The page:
Maybe it was the heat. Maybe it was the loud music one of the parents was playing as part of a post-game ritual (?) or maybe there was some booze involved. Who knows for sure? All we do know is a couple of dads went at it Friday night following a game between the Northern Little League and Harris County All-Stars Columbus, Ga. Police eventually arrested Iram King, 36, asked Charles Davidson, 38, who were each eventually charged with one count of disorderly conduct and are likely banned from any future Little League games.
I agree with LA Times columnist Bill Plaschkle: whoever thought it was a good idea to televise every game of the Little League World Series knows nothing about children.
And while we’re at it: what other sport are we mesmerized about who the best 12-year-olds in the world are? Answer: none. (Other than those illegal Chinese gymnasts, and even then, they were supposed to be 16.).
Here’s a little from Bill’s column:
I have just spent four squeamish hours watching children cry, children pout, children squirm, children crumble, children vainly attempt to hold themselves together in a situation that is not meant for children.
I have just seen a child miserably fail, then weep at that failure while his relatives scream in unvarnished disappointment.
I have just seen a child brilliantly succeed, but under such a spotlight that he also weeps, then attempts to pull his shirt over his face to hide the tears.
I have just seen an adult verbally insult the abilities of a child, and a child gesture and glare to insult an adult.
You know what I want to see now? I want to see whoever decided to put Little League baseball on television be placed in a permanent timeout.
According to reports, either 50 people or 20 people were involved in a brawl following a Little League game in Maryland last week. Eventually things got so bad that cops from three different jurisdictions were dispatched, and Maryland State Trooper showed up for good measure.
It all started, as these things usually do, with parents upset with the officiating during the game involving seven and eight-year-old players. Some parents also claim that racial and gay slurs were hurled at the players during the game and that a slew of profanity erupted as opposing fans left the game and confronted each other. Yelling and shoving ensued, but it sounds like things eventually calmed down and no arrests were made.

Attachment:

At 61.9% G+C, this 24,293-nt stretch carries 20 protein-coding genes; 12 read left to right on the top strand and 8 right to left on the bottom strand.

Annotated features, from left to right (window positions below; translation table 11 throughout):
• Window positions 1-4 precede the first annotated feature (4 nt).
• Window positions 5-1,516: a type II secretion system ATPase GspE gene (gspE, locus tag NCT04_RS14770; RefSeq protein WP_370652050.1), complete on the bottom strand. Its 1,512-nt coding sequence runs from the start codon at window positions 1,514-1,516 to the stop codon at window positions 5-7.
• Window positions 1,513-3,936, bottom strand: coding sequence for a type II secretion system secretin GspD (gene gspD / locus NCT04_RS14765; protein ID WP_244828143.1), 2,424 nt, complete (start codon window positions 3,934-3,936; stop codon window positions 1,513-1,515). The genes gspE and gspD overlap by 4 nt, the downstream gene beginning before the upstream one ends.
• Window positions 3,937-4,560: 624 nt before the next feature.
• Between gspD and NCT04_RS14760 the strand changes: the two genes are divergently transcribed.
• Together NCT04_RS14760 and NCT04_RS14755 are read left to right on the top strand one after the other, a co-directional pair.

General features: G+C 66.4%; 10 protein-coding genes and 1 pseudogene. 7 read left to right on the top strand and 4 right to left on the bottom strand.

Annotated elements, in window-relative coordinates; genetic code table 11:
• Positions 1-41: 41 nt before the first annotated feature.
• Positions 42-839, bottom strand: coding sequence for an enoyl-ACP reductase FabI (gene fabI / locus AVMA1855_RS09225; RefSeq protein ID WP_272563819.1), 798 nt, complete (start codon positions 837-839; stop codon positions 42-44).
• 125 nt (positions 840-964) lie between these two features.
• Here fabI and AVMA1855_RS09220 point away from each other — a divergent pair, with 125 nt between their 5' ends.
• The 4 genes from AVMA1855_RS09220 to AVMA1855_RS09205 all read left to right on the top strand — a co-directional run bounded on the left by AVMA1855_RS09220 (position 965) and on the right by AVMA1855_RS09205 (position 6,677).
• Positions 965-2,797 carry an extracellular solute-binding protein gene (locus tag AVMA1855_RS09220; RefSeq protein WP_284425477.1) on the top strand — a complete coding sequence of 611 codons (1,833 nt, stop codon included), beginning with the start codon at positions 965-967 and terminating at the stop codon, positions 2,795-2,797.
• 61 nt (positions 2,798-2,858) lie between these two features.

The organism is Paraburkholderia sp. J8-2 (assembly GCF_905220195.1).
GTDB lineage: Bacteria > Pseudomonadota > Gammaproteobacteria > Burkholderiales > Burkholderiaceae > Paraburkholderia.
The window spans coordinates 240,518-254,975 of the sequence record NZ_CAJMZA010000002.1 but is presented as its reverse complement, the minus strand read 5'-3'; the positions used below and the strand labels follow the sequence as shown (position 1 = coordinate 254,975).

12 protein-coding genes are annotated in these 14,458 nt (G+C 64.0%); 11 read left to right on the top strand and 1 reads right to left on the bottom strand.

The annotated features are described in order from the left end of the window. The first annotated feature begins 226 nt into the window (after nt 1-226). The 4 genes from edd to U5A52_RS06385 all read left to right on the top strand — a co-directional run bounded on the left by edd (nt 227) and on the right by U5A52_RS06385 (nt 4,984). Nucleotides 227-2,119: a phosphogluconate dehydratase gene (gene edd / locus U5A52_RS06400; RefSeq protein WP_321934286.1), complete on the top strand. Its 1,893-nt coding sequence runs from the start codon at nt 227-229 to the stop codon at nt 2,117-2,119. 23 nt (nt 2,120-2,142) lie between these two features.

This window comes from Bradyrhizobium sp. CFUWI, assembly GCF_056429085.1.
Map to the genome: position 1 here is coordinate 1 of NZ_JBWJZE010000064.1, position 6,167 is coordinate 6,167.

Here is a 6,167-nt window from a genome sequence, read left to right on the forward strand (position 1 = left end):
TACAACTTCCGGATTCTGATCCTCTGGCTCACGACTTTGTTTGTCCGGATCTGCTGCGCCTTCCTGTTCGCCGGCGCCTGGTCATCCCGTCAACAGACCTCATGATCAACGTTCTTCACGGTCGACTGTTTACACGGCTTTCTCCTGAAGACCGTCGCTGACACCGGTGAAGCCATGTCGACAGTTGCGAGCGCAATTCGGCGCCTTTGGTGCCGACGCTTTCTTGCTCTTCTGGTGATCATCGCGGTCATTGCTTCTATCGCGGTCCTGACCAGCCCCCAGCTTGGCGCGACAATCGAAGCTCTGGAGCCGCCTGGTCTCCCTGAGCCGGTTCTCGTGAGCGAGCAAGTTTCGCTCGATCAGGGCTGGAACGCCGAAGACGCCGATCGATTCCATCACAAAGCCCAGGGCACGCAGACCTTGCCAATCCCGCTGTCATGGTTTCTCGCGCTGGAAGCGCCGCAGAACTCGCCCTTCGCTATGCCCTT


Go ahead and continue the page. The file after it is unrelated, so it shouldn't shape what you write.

It was the feel good story of the annual Little League World Series Tournament: a rag-tag bunch of kids from dirt poor Uganda made it into the final round of 16 after beating those snooty rich kids from Saudi Arabia. Unfortunately, they were denied visas to come to the USA to play after there were “discrepancies” in their birth documents, most notably that they were older than some parents claimed. (Isn’t that how Taiwan won all those championships?)
The real question is: were they 13 instead of 12, or closer to the legal drinking age?
It’s probably every parent’s worst nightmare: you turn your little one over to another adult who’s supposed to take care of them . . . and instead, turns out to be drinking and driving. Like scene from a bad Charlie Sheen video, the Little League coach was drinking from little airplane bottles of booze on the road trip with his player, 9, before stopping at a liquor store along the way for more booze. At that point the aspiring ballplayer started screaming to be let out, a woman heard those screams and called 911. The coach drove off and wrecked his car while fleeing police, but everyone was okay.
Except this kid who probably will never get in another car.
What do you do when your “talented” 7-year-old doesn’t make the local Little League All Star Team? Do you: A) console the boy and work with him on his skills for next year, or B) Ask the coach what the boy could have done better? or C) Scream and yell so much that you get into an altercation with another parent and eventually get kicked out of the ballpark . . . for life?